There are many elements available to you to facilitate creating a hierarchy of information within the monday.com platform-- from items to boards to workspaces, there's a lot to consider. With so many options, it can be overwhelming trying to decide how to get started. That's why we've created this guide-- to walk you through an example of how a team might structure their account.
For this example, we'll be examining the way that Company X has set up their monday.com account.
Company X has several departments. The Marketing and Design teams have teamed up to get started on monday.com. So, to keep these two departments organized on the platform, they've set up workspaces. Workspaces allow you to keep workflows separate from each other. Marketing maintains one workspace, while Design maintains another.
A workspace can be open or private. It's important to note that private workspaces are only available on the Enterprise plan.
Within each department, folders are being used to contain projects. Folders are only viewable to users who have access to any of the boards within them. For the Design team from Company X, their Website Redesign project warrants a new folder. This keeps the project separate from their other major projects (such as the Department Logos Design project).
Boards & Items
The core of any workflow and the first step to getting your projects on the right track is the board. A board is often a project, but it also can be a way to manage anything you need to manage.
The most straightforward way to use a board is to use it as a place to manage tasks. This is common. If you'd like to use your board to manage tasks, your items would each represent a task.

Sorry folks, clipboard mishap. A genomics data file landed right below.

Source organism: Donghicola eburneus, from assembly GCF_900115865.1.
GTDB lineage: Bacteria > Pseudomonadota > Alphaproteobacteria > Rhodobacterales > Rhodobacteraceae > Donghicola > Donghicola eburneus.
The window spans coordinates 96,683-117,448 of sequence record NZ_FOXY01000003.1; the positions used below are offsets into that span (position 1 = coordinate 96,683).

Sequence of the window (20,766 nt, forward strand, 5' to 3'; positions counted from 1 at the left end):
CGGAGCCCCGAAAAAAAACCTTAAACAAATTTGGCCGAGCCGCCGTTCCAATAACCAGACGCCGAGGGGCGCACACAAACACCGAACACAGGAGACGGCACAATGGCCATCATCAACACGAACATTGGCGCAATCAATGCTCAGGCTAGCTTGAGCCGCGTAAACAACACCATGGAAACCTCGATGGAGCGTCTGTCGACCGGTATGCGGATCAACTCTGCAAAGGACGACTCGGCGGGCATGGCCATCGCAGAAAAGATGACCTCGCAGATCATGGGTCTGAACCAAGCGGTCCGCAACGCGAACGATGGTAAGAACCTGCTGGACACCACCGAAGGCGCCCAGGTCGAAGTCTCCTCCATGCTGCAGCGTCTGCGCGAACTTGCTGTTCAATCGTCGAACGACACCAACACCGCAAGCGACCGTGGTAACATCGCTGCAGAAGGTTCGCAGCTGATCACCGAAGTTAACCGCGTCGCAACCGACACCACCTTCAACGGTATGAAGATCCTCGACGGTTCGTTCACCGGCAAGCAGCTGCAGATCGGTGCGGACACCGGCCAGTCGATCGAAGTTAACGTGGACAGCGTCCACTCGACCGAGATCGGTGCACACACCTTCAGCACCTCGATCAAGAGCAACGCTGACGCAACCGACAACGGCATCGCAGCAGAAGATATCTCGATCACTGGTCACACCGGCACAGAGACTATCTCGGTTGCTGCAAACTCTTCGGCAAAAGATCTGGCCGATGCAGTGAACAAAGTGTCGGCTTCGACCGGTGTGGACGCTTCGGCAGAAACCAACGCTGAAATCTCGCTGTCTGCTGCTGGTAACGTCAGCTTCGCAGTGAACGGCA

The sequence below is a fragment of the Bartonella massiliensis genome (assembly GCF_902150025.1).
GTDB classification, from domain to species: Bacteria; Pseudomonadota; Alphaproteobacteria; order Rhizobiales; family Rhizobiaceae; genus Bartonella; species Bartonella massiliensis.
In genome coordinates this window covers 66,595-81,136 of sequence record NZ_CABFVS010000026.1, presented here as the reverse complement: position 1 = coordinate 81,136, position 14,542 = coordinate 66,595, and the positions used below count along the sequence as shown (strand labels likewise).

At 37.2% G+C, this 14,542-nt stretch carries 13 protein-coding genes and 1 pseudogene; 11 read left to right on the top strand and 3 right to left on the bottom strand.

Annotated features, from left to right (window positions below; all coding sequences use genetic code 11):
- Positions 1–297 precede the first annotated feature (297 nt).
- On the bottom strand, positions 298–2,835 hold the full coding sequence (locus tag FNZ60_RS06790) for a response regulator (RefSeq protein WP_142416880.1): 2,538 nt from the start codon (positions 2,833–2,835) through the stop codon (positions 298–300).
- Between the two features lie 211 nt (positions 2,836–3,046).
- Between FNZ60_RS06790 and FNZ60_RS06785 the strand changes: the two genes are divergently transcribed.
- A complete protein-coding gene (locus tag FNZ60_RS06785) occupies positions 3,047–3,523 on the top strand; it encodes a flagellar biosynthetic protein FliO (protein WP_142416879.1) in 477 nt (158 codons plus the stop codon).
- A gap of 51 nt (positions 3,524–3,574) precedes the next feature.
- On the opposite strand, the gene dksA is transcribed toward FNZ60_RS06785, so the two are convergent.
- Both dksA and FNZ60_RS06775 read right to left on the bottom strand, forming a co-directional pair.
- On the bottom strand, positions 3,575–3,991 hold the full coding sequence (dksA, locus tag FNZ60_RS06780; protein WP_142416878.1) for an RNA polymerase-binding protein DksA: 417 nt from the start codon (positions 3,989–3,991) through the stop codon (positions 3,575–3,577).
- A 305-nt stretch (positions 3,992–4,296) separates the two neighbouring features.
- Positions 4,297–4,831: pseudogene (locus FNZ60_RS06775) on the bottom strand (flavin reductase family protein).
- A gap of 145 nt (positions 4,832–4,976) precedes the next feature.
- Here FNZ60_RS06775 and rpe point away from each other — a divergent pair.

The Design team, in this case, is using a board to manage its assets for the Website Redesign project. So, each item on the board represents an asset.
Another board the Design team has set up in this folder is the Creative requests board. In this case, the board is used to take incoming creative requests. As such, each item is a request.
Subitems can be used to add a layer to any item, such as adding tasks that need to be completed to finalize an asset or complete a request. Take a look at the example of "Company logo" in the following board:
In order to complete the "Company logo" the team needs to first discuss feedback for the old design, discuss ideas for the new design, and create a survey for the company. These tasks are subitems on their board. Subitems are just an additional layer of organization for your workflow.
While subitems can be used for additional organization, columns are an excellent way to add data to an item. With so many columns to choose from, it's best to think first about what information you need to visualize and then look for a column that serves that purpose. You can review your column choices here.
1. If you're having trouble organizing your account, it's best to start by thinking about how your team is organized within your company. This will give you an idea of how to approach your workspaces.
2. From there, think about how you personally manage a project. Structurally, what levels of organization are in place that need to be tracked?
3. If you find that you're still stuck, reach out to a fellow teammate and ask them how they see the department organized and how they organize a project when it's assigned. It's great to collect different perspectives while setting up your account.